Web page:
ArtsAutosBooksBusinessEducationEntertainmentFamilyFashionFoodGamesGenderHealthHolidaysHomeHubPagesPersonal FinancePetsPoliticsReligionSportsTechnologyTravel
  • »
  • Religion and Philosophy»
  • Christianity, the Bible & Jesus


Updated on January 19, 2010

Communion is a term in the Christian vocabulary that has a number of special uses. The one most frequently met is its attachment to the sacrament of the Lord's Supper, sometimes called the Eucharist, or, in ordinary Roman Catholic usage, the Mass. This central act of Christian worship is widely known as the "celebration of the Holy Communion", emphasizing that the act of receiving the consecrated elements is the climax of the worshipers' participation in the liturgy. "Communion", therefore, may refer to the sacramental service of worship or to the reception of the elements therein.

Usages in Holy Communion vary among the Christian churches almost as widely as do doctrines or convictions in respect to the full meaning of the sacrament, the manner in which the Lord's presence is apprehended by the participants, or the spiritual benefits conferred thereby. Whatever their differences, however, there are few Christians who are not faithful to the command of Jesus at the Last Supper: "This is my body which is broken for you. Do this in remembrance of me" and "This cup is the new covenant in my blood. Do this, as often as you drink it, in remembrance of me". (I Corinthians 11:23-26). Bread and wine are the elements of Holy Communion, though a number of Protestant churches use grape juice in place of wine.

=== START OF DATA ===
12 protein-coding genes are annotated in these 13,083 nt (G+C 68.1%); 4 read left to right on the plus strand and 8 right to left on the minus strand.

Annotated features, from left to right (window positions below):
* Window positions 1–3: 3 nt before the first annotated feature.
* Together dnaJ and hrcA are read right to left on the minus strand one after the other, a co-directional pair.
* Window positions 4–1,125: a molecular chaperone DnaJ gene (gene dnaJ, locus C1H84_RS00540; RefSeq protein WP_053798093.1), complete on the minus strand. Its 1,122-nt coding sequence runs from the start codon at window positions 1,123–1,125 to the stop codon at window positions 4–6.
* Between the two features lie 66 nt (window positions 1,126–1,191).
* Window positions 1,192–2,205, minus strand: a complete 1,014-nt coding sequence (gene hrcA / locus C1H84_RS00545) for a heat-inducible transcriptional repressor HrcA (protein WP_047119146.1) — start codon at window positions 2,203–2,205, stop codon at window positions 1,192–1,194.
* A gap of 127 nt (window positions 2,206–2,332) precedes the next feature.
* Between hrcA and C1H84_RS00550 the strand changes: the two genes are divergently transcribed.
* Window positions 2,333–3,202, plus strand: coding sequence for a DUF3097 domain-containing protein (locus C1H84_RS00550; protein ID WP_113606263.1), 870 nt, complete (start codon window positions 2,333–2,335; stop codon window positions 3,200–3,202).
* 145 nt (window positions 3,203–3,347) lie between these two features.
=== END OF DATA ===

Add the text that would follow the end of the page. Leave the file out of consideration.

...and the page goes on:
The Roman Catholic Church normally administers the elements to the people in one kind, that is, the consecrated bread alone. Protestants returned to the more ancient use of both kinds in the peoples' communion, though there is variety in the manner of receiving. In Anglican churches, for example, the chalice is used for all communicants at the altar rail, but some Protestant churches use individual communion cups that are distributed throughout the congregation. In Eastern Orthodox churches communion is given in both kinds by intinction; that is, fragments of the consecrated bread are placed in the chalice, and the two species are administered together with a spoon.

In those churches where reception from the chalice is practiced, a method of intinction is sometimes employed in which the communicant or the officiating clergyman touches the bread to the consecrated wine in the chalice.

The word "communion" is also used to denote a group of churches bound together by common faith, principles of church order, and ways of worship. The Anglican churches throughout the world are thus often spoken of as the Anglican Communion. An extended use of the term that derives from this application is made when it is said that certain churches are "in full communion" or "in intercommunion". These churches permit the adherents of each to receive the sacraments in the other. This practice is also sometimes called "table fellowship".

In the phrase "The Communion of Saints", which appears in the Apostles' Creed, the word refers to the union of all Christian souls as members of the mystical Body of Christ. In traditional Roman Catholic thought this includes all on earth, in purgatory, or in heaven. This conviction of the unity of all Christians in Christ can be expressed more simply as the fellowship of all believers, living and departed.


    0 of 8192 characters used
    Post Comment

    No comments yet.